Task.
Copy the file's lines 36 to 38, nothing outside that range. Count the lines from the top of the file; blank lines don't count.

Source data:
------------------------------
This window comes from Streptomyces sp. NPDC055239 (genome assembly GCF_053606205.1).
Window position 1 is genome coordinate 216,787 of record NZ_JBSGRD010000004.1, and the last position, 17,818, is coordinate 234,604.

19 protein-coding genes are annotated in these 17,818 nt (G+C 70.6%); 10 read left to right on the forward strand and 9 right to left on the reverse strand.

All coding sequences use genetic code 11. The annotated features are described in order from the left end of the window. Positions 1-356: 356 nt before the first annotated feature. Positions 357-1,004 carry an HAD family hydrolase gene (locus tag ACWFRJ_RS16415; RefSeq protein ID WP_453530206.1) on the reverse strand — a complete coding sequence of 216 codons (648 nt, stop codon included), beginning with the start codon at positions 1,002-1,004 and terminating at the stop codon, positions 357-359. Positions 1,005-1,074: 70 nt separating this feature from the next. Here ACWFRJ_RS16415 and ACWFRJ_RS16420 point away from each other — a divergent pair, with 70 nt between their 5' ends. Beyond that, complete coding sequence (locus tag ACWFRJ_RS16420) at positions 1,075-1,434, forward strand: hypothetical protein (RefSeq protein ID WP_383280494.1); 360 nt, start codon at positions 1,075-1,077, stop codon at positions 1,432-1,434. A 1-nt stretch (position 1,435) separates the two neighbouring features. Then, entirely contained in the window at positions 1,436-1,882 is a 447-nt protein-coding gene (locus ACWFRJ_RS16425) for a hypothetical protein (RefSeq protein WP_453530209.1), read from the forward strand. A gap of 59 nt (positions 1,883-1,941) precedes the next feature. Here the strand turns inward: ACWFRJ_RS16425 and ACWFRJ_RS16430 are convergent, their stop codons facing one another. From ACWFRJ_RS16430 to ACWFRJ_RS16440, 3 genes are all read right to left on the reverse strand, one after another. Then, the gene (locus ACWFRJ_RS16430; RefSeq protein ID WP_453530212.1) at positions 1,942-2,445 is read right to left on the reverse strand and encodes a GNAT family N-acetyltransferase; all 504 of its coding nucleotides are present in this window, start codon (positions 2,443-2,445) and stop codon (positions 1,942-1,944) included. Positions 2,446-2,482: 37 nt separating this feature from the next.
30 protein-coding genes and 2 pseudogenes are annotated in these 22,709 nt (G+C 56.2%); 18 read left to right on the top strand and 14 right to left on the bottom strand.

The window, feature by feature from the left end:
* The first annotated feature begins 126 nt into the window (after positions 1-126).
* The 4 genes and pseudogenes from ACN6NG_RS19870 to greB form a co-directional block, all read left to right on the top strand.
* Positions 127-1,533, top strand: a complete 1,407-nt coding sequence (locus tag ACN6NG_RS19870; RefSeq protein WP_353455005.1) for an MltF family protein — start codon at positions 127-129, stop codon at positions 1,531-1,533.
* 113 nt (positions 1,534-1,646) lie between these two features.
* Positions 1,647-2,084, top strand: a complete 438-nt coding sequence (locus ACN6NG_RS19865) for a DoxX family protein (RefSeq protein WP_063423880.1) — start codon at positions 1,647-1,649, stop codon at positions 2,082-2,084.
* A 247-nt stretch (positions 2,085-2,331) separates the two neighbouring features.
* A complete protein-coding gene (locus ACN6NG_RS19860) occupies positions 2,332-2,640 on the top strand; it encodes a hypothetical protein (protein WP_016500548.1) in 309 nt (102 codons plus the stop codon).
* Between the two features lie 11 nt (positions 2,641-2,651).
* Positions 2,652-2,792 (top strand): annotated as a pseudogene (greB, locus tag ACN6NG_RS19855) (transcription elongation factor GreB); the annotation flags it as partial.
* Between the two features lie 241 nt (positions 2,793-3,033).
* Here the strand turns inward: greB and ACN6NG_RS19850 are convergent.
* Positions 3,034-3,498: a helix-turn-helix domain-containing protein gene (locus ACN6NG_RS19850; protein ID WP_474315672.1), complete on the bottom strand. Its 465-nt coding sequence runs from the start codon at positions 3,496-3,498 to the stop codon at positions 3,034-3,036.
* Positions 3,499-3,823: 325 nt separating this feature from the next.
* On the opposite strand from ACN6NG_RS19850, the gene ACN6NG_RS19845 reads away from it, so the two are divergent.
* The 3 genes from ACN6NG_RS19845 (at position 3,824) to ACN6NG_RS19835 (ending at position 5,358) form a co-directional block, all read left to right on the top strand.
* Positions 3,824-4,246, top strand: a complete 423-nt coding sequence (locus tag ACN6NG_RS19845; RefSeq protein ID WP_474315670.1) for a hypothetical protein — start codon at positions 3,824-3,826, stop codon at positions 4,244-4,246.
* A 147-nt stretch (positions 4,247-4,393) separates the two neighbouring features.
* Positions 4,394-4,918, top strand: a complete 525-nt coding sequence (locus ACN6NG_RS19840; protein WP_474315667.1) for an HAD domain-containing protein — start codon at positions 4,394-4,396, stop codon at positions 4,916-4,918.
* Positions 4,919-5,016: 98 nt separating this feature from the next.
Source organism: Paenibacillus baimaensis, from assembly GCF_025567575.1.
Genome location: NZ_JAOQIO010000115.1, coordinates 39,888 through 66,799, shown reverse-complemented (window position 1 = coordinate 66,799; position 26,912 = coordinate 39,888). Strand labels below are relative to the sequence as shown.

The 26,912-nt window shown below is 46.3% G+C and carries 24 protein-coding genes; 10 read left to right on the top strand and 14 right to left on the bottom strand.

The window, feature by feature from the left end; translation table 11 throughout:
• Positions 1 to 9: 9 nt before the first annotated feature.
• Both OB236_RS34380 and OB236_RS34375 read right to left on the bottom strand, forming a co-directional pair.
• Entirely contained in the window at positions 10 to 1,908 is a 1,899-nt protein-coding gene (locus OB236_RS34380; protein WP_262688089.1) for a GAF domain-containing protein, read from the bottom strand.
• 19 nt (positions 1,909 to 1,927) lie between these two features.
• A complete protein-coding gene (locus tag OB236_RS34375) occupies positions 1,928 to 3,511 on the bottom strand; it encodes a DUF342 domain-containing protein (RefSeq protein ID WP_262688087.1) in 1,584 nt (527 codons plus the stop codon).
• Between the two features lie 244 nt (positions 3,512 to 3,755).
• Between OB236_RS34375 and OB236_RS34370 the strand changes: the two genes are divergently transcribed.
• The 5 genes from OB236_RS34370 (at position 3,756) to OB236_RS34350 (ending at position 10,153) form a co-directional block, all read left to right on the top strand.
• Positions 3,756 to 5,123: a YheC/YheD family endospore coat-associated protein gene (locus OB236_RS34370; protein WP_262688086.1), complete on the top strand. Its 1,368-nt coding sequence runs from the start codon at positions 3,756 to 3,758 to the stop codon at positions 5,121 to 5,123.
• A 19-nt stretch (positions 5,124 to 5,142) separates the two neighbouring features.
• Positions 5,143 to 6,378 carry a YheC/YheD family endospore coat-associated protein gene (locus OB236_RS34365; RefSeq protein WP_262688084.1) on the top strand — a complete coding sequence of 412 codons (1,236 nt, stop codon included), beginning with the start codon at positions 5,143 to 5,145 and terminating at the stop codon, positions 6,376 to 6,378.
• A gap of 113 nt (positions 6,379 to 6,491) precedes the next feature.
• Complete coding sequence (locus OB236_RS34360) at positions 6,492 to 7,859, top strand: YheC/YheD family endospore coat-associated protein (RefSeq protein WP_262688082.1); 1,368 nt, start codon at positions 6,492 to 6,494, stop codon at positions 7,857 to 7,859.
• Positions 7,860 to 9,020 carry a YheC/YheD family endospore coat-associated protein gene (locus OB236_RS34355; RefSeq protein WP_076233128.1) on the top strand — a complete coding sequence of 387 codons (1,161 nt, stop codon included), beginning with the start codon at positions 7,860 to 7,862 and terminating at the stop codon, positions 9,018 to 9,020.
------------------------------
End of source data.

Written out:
• Between OB236_RS34375 and OB236_RS34370 the strand changes: the two genes are divergently transcribed.
• The 5 genes from OB236_RS34370 (at position 3,756) to OB236_RS34350 (ending at position 10,153) form a co-directional block, all read left to right on the top strand.
• Positions 3,756 to 5,123: a YheC/YheD family endospore coat-associated protein gene (locus OB236_RS34370; protein WP_262688086.1), complete on the top strand. Its 1,368-nt coding sequence runs from the start codon at positions 3,756 to 3,758 to the stop codon at positions 5,121 to 5,123.